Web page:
Reviewed: “The Third Secret” by Steve Berry

I read The DaVinci Code and found myself more than a little fascinated by fictional accounts of Vatican, Catholic, and otherwise unknown intrigue. When I stumbled on to The Third Secret by Steve Berry, it didn’t take me long to figure out that I wanted to by the book.

As amazing as Dan Brown’s story is, the one Steve Berry tells is better.

Berry tells the story of Colin Michener, a secretary to Pope Clement XV. Colin’s problem is that he once loved a woman and Clement, before he was pope, absolved him of that sin. When Clement dies, the Vatican Secretary of State Vallendrea makes it known that he expects to be the next in line for the throne of St. Peter.

That may seem like a love story, but it’s not.

Before Clement’s death, he develops a fascination with the so-called third secret of Fatima, in which the Virgin Mary appeared to three children in Portugal in 1917 and passed messages to them. Since the pope is fascinated with them, so is Vallendrea. Clement sends Colin all over Europe to seek out information about the secrets of Fatima and of Medjugorje.

The Vatican and the Catholic Church aren’t peaceful, blameless entities in this story. People are willing to kill to succeed at getting what they want, when they want it. I’m not Catholic so I’m not offended by the idea that something infallible can be so… human.

That’s what makes Berry’s story better than Brown’s… it’s just human. It’s not a story lodged and lost in complicated interpretations of things. The characters are better developed and more likable and it’s easy to see even where Vallendrea comes from.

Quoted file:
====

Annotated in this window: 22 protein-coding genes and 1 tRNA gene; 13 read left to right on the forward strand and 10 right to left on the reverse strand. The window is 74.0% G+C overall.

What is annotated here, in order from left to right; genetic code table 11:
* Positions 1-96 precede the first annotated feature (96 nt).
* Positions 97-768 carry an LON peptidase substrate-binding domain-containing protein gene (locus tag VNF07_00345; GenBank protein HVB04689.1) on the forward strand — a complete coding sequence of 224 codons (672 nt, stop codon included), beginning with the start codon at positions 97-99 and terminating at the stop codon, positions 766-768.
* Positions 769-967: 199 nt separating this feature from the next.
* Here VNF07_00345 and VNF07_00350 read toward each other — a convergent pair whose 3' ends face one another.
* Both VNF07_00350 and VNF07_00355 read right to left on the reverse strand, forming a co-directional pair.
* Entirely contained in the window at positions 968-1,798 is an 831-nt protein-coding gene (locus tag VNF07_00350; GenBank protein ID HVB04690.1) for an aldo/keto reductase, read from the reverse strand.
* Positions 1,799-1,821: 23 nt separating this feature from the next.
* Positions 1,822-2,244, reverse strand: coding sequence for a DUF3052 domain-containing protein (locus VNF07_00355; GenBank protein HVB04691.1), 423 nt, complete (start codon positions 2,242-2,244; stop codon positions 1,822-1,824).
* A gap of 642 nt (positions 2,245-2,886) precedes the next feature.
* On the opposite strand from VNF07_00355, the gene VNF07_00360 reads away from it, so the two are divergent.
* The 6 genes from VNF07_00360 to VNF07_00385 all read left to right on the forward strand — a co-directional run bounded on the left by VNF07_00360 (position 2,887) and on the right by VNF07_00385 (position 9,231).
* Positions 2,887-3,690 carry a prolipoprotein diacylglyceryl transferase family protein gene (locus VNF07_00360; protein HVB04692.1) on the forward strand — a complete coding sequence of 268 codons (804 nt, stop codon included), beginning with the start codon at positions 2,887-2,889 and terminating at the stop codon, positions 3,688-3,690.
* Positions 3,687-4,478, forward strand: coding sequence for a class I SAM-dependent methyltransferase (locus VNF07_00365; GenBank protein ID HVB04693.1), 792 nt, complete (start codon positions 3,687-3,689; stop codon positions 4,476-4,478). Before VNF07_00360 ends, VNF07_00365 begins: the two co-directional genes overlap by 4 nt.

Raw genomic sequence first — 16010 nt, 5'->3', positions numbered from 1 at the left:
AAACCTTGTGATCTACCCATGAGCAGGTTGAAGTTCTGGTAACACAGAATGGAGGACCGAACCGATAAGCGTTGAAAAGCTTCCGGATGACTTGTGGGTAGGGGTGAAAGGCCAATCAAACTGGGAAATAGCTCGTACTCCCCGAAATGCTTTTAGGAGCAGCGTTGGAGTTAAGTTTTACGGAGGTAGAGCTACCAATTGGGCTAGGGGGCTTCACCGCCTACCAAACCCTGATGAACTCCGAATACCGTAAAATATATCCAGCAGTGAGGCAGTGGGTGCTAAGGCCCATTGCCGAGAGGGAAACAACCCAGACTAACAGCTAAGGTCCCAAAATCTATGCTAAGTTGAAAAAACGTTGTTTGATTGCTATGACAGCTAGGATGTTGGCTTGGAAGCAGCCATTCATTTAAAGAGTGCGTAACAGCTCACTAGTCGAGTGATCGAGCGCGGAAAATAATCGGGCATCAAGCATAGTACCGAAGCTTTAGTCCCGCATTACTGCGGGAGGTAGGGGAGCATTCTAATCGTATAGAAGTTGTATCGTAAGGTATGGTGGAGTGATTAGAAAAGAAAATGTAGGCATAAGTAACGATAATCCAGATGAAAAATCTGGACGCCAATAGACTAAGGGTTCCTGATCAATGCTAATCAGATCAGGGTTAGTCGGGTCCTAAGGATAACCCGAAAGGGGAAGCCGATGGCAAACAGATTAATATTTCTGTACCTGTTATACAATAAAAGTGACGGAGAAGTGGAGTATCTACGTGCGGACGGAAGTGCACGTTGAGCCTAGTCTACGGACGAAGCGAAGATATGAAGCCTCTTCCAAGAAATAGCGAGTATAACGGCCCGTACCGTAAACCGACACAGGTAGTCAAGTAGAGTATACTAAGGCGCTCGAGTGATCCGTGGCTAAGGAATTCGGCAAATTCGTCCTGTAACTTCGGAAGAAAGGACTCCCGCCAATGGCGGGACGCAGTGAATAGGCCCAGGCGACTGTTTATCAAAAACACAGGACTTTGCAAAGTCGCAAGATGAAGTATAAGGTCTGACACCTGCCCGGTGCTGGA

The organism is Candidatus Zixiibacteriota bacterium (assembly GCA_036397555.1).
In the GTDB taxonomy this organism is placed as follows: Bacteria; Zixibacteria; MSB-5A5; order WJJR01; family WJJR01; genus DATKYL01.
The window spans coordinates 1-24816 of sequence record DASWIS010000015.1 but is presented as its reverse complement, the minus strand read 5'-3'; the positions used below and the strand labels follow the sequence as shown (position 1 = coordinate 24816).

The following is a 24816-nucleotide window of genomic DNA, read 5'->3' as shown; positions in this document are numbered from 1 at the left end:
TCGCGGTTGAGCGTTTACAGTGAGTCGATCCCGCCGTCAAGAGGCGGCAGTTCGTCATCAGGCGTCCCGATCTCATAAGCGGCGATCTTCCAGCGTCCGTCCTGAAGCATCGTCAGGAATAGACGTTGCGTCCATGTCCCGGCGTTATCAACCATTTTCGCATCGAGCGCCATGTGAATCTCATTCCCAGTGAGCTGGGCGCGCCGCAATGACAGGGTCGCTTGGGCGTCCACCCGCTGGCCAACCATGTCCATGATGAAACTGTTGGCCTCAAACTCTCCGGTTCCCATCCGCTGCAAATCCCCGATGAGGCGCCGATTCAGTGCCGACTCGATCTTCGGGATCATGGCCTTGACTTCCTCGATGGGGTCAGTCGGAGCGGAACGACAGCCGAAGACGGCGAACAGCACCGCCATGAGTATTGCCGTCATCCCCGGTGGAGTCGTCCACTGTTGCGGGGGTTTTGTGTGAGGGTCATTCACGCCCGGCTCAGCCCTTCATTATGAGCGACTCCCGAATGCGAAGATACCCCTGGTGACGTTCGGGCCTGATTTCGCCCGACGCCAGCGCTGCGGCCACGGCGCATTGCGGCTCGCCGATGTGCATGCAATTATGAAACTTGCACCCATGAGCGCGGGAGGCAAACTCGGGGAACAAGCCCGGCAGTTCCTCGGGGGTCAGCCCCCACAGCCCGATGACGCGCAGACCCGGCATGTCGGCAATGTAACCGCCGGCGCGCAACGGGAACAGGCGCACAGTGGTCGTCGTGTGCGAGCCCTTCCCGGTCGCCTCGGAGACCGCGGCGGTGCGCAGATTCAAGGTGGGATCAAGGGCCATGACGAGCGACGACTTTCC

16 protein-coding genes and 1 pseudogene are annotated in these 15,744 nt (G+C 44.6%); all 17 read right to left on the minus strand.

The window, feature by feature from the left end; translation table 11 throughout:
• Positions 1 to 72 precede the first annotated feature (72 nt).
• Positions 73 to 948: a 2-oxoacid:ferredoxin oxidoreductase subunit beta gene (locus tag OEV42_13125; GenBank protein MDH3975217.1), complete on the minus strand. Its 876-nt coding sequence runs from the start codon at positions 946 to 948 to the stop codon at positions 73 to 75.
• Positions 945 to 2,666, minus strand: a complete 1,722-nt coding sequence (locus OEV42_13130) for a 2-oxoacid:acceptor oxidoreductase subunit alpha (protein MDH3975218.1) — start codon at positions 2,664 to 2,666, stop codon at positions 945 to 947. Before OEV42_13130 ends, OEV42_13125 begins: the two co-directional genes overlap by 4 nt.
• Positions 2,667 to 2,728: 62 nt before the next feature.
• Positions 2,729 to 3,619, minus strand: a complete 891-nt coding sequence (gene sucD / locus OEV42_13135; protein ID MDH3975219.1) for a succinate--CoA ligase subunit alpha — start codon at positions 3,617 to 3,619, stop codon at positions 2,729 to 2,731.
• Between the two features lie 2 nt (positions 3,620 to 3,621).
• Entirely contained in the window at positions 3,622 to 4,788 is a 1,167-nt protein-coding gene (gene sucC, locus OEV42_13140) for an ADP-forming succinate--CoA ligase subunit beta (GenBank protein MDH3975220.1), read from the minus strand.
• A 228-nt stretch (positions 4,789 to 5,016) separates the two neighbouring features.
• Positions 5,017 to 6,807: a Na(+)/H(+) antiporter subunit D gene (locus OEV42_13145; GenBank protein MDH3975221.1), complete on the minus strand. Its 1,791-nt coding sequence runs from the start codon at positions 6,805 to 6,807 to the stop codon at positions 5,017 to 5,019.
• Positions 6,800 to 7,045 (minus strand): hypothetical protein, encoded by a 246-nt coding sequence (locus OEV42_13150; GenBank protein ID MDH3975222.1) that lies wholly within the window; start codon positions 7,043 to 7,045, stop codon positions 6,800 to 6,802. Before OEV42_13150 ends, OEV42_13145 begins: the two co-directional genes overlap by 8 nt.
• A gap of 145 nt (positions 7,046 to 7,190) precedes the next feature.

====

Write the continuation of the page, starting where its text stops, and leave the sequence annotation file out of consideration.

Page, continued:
Reviewed: “Angels & Demons” by Dan Brown

From the land of “better late than never,” I have finally read Dan Brown’s Angels & Demons, the prequel to The DaVinci Code. I’ve been trying to remember why I put off reading it so long and this is what I’ve come up with:

I have an aversion to prequels.

My view is probably muddied by prequel movies but, on the whole, they haven’t ever been as good as what they’re supposed to come before. My view has now changed.

Angels & Demons is far, far better than it’s follow-up, and I loved The DaVinci Code.

Simply put there’s more … story to the prequel.

The plot is much the same – a race against time to find out the secrets that time has buried before someone, or more, people die – but is deeper. The characters are more complex, their individual stories are better developed, and the details are fuller.

Maybe, in the end, this is a product of this particular prequel having been written after the original.

Either way, it met virtually all of the criteria I look for in a book:

First, it captured my attention in the first fifty pages; really in the first five, to be honest.

Second, it made me not want to read another book at the same time, much less put this book down.

Third, it’s based in history. And the historical facts mentioned in the book, like Bernini’s sculpture The Ecstasy of St. Teresa, proved to be when I looked them up.

Fourth, in conjunction with number three, it made me want to look things up and learn more. I’ve got a weakness for conspiracy theories and I’ve heard about the Illuminati in various places but nothing ever stoked my interest in them enough that I set out to learn more specifically about the group and it’s members.

And fifth, I already want to read it again.

I tried to predict what would happen, I really did, and I couldn’t. The ending of the story caught me completely off guard even though I thought I knew the characters and their motivations but I wasn’t quite there. I love books like that.

Will I read it again? Yes.

After I read The DaVinci Code again, of course.